Today’s guest post is written by Iain DeJong, who is blogging from the National Conference on Ending Family and Youth Homelessness.
Kicking off the Family and Youth Conference was a pre-conference session on coordinated entry. Led by Kim Walker, Capacity Building Associate with the Alliance, the room of approximately 50 people was engaged in a lively presentation examining the key areas of success in approaching coordinated entry for a homeless service system.
The concept of coordinated entry has been an area where the Alliance has been investing more time as of late. This is not only because it is a good idea, but because communities are being required to think in terms of systems, not a collection of projects. It has also been top of mind for a number of communities across the nation, communities that are grappling with how best to meet consumer needs while leveraging the unique talents of service providers.
What are some of the necessary ingredients to make the coordinated approach successful?
- An open HMIS that allows for better communication between providers
- Data sharing agreements
- Buy-in by service providers
- Strong emphasis on diversion
- Programs that deliver what they say they deliver
- Accountability and communication across providers
- Common assessment tool used in the community
- Focus on getting the right person to the right program at the right time
- No “side doors” to service access (an individual or family going directly to a service provider rather than through the coordinated access)
While further evaluation is necessary to refine coordinated entry approaches, early evidence from several communities that have been engaged with this type of work demonstrates effectiveness compared to uncoordinated access.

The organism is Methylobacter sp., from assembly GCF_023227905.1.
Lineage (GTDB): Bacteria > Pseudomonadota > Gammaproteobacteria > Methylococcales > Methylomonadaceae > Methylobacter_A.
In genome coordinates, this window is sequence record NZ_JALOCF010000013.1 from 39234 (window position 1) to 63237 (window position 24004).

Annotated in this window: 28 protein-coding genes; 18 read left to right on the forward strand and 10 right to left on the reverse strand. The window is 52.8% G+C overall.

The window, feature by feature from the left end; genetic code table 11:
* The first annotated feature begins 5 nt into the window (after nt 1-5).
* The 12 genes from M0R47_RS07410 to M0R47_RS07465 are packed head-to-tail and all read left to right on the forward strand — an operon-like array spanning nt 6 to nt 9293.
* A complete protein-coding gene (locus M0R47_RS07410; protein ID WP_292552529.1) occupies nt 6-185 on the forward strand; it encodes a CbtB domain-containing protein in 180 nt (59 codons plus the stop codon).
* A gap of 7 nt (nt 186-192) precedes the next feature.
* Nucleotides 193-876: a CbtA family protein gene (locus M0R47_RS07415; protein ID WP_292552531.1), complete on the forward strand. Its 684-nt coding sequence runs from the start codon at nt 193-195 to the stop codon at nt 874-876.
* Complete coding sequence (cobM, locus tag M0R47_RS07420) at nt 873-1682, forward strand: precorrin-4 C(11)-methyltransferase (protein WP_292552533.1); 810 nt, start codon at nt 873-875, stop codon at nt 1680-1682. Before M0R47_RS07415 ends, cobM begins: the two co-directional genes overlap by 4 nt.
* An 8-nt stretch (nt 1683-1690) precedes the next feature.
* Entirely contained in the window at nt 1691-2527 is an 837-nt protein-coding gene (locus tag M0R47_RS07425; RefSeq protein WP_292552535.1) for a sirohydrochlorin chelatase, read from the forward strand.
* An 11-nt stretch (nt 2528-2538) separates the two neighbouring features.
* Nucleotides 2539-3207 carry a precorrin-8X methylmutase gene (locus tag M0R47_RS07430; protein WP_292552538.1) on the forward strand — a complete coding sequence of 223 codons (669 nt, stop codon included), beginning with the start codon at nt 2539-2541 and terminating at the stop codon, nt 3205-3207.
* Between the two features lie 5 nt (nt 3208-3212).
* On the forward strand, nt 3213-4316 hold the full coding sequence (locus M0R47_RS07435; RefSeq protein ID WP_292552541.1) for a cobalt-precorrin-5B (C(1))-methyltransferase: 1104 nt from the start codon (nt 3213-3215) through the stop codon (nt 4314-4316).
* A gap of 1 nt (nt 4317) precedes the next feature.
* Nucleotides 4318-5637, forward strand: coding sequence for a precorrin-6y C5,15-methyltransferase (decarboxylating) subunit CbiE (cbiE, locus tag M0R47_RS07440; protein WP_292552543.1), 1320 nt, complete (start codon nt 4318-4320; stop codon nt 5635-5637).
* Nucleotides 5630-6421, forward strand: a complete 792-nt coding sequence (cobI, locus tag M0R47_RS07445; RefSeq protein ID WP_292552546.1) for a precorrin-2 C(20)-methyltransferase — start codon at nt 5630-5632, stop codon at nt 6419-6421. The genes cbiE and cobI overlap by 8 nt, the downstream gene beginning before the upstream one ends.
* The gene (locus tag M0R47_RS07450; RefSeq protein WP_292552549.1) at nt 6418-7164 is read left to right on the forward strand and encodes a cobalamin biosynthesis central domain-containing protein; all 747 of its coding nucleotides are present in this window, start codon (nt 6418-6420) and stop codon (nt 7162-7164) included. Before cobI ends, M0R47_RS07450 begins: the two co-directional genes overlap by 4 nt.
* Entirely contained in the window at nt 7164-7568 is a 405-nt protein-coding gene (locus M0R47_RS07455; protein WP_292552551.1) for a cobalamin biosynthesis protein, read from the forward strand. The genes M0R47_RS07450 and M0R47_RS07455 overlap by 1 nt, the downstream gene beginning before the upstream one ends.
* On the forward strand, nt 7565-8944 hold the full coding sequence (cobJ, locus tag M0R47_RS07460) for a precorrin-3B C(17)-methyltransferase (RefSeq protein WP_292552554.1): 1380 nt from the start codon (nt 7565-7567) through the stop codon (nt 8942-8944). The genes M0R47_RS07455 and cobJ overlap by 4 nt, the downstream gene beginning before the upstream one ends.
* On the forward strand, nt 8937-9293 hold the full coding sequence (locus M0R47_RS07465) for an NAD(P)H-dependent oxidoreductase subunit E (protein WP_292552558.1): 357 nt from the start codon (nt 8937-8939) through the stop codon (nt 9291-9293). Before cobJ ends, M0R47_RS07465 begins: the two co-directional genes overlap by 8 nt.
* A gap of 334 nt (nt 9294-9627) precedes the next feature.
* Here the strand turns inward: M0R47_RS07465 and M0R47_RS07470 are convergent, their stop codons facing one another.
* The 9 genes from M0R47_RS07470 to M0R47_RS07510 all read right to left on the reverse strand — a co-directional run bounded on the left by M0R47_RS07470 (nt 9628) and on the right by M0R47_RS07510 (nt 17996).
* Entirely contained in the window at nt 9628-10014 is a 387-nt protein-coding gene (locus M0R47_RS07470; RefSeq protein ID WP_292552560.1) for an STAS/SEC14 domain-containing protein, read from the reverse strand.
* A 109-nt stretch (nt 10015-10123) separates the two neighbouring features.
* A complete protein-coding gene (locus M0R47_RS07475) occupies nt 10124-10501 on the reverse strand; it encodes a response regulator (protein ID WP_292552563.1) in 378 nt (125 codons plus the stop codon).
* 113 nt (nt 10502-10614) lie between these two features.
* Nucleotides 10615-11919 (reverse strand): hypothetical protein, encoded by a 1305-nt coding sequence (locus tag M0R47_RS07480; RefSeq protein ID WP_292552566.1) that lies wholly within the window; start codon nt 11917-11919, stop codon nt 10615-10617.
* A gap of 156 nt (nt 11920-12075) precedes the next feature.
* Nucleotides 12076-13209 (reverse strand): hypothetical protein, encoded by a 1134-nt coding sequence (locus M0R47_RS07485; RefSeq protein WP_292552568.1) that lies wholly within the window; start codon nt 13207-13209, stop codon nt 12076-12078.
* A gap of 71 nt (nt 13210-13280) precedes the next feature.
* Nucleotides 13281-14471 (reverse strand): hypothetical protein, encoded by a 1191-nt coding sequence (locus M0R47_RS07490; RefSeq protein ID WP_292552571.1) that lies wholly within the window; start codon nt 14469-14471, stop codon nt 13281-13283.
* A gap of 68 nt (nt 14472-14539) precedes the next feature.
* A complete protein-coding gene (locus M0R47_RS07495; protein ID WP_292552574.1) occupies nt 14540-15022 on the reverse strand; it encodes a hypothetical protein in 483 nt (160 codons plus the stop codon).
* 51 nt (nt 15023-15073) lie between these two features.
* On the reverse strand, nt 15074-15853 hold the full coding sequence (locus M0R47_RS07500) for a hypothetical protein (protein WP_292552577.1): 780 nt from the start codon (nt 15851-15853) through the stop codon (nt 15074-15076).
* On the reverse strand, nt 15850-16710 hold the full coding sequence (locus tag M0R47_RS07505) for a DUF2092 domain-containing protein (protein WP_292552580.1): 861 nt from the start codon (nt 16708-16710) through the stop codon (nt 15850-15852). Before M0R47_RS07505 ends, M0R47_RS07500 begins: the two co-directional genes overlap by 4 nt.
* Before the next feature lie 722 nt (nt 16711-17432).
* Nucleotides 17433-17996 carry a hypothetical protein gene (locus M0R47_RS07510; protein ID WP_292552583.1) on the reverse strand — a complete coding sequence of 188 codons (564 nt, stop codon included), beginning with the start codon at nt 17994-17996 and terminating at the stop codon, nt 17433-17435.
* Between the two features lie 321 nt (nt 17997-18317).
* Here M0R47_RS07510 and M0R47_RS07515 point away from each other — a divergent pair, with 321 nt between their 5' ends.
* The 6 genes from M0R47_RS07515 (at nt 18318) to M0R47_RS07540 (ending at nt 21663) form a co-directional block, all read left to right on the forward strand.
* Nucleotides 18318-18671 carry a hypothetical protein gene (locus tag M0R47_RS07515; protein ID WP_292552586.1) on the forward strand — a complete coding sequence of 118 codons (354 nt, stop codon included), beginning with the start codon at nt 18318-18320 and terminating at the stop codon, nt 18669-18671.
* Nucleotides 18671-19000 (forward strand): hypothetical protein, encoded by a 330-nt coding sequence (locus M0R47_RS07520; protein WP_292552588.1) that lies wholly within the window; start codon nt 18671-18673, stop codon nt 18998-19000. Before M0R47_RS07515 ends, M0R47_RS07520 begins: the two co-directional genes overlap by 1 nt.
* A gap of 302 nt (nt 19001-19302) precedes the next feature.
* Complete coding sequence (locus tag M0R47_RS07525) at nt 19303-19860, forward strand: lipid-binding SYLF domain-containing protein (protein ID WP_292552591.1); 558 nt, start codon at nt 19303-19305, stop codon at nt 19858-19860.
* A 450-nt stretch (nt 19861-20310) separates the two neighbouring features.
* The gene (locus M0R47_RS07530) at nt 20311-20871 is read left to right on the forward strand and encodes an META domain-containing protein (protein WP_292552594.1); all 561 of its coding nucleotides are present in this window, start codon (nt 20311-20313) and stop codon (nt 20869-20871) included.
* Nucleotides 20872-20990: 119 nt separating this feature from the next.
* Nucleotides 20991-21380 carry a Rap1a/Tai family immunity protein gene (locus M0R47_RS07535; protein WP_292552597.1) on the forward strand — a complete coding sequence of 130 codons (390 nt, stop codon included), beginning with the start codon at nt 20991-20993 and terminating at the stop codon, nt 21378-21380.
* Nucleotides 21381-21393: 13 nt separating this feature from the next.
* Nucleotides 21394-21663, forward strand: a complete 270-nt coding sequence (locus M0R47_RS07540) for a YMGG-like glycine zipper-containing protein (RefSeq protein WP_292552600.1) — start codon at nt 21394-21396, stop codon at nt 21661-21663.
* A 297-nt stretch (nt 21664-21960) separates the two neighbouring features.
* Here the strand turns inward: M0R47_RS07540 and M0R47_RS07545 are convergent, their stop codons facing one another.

It has been my experience (such as my recent work in Detroit) where some providers have seen the concept of coordinated entry as a challenge. It does propose a change in the way that programs work within the broader service system. And it can require designing a service system that is focused on the consumer of services rather than demands by funders, which requires brave and focused discussion. But coordinated entry is not a loss of autonomy for the service provider. Rather, it is an opportunity for agencies to complement each others’ strengths; each agency can play their unique part in ending homelessness. It reminds me that “some of us will always be smarter than one of us.”
Ultimately it is the consumer of services that is the central focus of coordinated entry. Coordinated entry improves their access to the programs that will be most beneficial to ending their homelessness quickly. Coordinated entry isn’t only more efficient, it is a more just way of delivering services.
Iain De Jong is the President & CEO of OrgCode Consulting, Inc. He has been working with many communities to help them improve their housing programs in advance of HEARTH. He is a frequent and popular speaker at Alliance Conferences. You can see him at the Conference in February in Los Angeles. Iain is also the chief blogger, tweeter and FaceBook persona for OrgCode. Take a look at www.orgcode.com or @orgcode orwww.facebook.com/orgcode